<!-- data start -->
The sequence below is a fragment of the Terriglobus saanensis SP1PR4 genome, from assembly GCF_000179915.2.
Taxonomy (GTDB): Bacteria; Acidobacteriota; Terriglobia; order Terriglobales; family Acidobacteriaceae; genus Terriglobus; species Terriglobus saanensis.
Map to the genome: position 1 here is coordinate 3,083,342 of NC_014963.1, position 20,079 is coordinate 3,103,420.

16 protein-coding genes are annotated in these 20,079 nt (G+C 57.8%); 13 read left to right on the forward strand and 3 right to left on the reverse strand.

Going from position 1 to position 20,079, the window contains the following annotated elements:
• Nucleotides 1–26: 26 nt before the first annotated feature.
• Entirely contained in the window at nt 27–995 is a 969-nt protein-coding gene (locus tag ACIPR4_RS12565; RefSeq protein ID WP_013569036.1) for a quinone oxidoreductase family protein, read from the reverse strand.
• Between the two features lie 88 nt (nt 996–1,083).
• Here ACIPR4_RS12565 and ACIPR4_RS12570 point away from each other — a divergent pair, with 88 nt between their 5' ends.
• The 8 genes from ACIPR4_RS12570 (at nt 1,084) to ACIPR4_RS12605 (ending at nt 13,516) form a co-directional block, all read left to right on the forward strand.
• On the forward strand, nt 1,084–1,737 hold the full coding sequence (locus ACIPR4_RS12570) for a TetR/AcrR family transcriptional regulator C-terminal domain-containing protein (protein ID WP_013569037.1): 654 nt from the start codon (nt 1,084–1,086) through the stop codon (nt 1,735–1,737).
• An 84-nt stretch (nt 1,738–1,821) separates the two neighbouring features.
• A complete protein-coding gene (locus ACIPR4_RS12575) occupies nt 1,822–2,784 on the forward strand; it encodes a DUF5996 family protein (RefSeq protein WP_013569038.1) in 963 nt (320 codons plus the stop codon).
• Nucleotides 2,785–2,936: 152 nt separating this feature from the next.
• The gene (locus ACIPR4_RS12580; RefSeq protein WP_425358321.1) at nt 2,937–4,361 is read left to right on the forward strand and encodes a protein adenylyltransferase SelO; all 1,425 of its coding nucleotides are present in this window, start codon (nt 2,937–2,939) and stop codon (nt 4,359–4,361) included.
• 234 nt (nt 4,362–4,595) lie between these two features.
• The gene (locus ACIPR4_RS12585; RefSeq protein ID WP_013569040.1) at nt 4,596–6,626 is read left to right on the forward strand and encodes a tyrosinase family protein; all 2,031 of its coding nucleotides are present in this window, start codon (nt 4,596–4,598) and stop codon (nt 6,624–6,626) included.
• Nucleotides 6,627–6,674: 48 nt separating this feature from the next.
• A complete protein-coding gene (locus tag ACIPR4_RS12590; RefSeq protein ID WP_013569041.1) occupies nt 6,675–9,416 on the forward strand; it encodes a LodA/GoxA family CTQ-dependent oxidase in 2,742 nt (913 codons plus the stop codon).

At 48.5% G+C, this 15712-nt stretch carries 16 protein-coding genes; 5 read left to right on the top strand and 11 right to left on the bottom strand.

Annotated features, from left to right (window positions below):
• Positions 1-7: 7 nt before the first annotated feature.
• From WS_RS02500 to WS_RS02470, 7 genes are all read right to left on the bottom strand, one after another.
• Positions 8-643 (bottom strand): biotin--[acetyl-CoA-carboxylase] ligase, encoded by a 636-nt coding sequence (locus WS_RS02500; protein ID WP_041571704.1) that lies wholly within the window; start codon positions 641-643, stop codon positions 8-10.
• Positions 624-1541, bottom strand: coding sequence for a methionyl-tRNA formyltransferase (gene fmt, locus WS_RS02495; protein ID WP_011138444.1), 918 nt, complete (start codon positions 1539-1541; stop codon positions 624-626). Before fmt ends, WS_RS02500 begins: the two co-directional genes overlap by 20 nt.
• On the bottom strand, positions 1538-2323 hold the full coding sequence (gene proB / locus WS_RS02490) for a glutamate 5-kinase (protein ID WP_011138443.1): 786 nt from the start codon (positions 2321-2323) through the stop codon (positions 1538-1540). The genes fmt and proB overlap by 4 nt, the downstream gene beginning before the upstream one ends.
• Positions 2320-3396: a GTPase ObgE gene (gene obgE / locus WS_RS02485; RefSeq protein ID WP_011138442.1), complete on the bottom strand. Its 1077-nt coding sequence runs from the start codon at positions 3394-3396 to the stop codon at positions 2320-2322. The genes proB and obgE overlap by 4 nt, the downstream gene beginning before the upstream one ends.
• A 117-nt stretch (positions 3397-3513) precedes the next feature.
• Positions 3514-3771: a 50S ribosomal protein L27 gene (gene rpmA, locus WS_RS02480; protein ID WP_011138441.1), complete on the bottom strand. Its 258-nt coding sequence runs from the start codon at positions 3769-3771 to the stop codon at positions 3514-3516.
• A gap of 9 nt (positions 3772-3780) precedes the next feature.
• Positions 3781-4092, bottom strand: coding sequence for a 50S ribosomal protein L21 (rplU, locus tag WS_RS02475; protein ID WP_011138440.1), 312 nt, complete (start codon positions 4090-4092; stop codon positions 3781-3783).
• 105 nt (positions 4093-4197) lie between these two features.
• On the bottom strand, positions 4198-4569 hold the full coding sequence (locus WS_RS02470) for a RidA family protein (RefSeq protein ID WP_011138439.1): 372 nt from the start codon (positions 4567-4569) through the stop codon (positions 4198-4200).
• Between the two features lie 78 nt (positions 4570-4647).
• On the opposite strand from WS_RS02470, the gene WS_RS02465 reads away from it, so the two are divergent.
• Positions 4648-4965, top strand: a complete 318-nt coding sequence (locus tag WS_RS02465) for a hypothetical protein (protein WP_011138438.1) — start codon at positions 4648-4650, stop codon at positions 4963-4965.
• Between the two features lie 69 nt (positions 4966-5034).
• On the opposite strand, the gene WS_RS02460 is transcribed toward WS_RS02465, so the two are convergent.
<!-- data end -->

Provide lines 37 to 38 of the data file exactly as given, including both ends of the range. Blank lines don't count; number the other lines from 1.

• Between the two features lie 69 nt (positions 4966-5034).
• On the opposite strand, the gene WS_RS02460 is transcribed toward WS_RS02465, so the two are convergent.